• The last problem is to output a signal in digital form. In Medusa we decided to use DVI-I standard. DVI standard is theoretically obsoleted by HDMI, but since HDMI is licensed and DVI not, we decided to use DVI. Also DVI in full version (which is implemented in Medusa) also outputs all signals in analog format. This is very convenient because it allows the use of older 17" and 19" LCD panels, that are very cheap and have better screen proportions for old computers than new TV's. At the same time, using a simple cable, one can also connect it to an HDMI device.

Why Medusa?

This is actually a very good question. There are a lot of devices that do similar things. The only problem is ... I've tried almost all of them (FrameMeister included). They all lacked something.

  • Cheap Chinese devices use chips designed for TV's, with a lot of features that are good in case of movies but unacceptable in case of computers (few frames of latency). Also picture quality is horrible - RGB signal is sampled with constant ratio - not in sync with original pixels. They can't accept anything other than PAL or NTSC-like signals (forget about ST-mono or Amiga-AGA funny resolutions).
  • FrameMeister - a very good device, but expensive. It also accepts only PAL and NTSC-like resolution (no ST-mono etc.).
  • OSSC - also a very good device, but without composite video and s-video inputs. Only good for RGB signals. Tough to configure.

So what can Medusa do?

  • Accept CVBS signal (Composite Video) on SCART (or JP21 - special JP21 version)
  • Accept S-Video signal on SCART (or JP21)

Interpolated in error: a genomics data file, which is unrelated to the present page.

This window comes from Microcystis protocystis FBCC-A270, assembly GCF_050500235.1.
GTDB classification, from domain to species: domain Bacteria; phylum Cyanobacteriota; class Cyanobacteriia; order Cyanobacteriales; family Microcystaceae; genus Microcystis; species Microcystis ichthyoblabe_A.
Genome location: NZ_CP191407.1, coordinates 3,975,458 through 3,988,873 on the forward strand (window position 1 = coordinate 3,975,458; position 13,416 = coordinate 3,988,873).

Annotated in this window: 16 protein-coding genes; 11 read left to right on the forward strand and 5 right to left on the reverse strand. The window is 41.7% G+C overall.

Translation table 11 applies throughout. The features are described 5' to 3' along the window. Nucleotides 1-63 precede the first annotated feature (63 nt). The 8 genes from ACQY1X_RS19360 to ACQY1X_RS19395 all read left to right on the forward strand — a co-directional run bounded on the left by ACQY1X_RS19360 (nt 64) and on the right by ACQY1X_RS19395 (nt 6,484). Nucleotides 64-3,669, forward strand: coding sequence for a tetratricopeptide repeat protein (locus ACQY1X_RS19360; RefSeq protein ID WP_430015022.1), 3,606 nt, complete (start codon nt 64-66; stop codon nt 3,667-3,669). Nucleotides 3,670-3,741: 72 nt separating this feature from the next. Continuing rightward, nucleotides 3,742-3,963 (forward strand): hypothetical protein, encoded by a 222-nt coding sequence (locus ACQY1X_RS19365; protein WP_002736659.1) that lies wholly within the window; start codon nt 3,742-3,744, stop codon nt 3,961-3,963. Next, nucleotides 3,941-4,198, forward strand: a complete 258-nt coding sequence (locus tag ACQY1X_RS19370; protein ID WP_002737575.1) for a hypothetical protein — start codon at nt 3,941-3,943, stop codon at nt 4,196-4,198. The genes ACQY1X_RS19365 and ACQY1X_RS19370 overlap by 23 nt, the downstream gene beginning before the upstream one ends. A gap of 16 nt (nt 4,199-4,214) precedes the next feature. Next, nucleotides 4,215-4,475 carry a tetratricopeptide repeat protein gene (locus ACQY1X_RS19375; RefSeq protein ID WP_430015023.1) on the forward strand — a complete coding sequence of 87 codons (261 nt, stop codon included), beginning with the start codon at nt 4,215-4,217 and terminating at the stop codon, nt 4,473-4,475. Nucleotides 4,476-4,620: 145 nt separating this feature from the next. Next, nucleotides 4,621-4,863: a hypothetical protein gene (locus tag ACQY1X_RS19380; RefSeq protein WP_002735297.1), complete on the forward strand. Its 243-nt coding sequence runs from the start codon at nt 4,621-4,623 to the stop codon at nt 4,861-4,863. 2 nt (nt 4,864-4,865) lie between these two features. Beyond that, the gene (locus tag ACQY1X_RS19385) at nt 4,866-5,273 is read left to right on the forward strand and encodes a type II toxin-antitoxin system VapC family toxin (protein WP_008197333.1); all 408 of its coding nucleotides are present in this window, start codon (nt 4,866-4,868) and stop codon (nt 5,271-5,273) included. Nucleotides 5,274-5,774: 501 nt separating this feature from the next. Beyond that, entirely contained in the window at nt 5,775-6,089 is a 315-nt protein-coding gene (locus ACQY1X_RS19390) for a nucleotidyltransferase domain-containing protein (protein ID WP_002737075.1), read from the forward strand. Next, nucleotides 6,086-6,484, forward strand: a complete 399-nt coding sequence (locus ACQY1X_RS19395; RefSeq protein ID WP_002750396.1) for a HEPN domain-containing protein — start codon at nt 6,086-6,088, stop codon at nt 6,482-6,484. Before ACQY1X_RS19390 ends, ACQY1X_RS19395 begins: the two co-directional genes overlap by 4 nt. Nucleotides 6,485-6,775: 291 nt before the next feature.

• Accept RGB signal on SCART or VGA input (with more than 50 predefined settings for popular old computers; it can work not only with ST-mono, but also Viking card emulated by MIST - yes 1280x1024 !!!; more modes will be added with future firmware updates)
  • Encode audio on DVI; this option can be switched on and (using DVI-HDMI adapter and HDMI capable display) audio signal from SCART (or 3.5mm jack) is digitised and mixed with video
  • Allows user to change a lot of settings on the fly using OSD or built-in OLED display (settings such as contrast, brightness, X/Y picture shift etc.).
  • Output signal analog and digital at the same time on DVI-I, so it can be connected both to old VGA monitors (also CRT ones) as well as modern HDMI monitors or TV's.
  • Easy firmware update (no special device is needed - just connect Medusa via USB to a computer and run binary updater - available for Win,Linux,MacOS)

Why Medusa is not perfect? :)

Because a perfect solution does not exist. Medusa doesn't change vertical refresh rate, so if your monitor can't accept 50Hz then it will not display video from Medusa. Most monitors with HDMI inputs are able to display 50Hz (because of TV standards), but that's not not always the case with old VGA LCD panels. I have good experiences with LG's and NEC's, but can't guarantee that a particular monitor will accept 50Hz. Probably at some point we will prepare a list of monitors that can do that. With such approach to screen conversion (simple line doubling) any resolution change on input will also lead to resolution change on output. Even small change will usually cause a black screen on the displaying device (for about 0.5 - 1 second). This is normal - this is how displaying devices work. The only way to circumvent that would be to constantly display a picture in a chosen resolution (for example 1920x1080@60) and sample pixels from input and put them in a displayed framebuffer. But in this approach a lot of problems would occur. For example all 50Hz scrolls would be jagged. This is why we decided not to do that. Also the device would be much more expensive.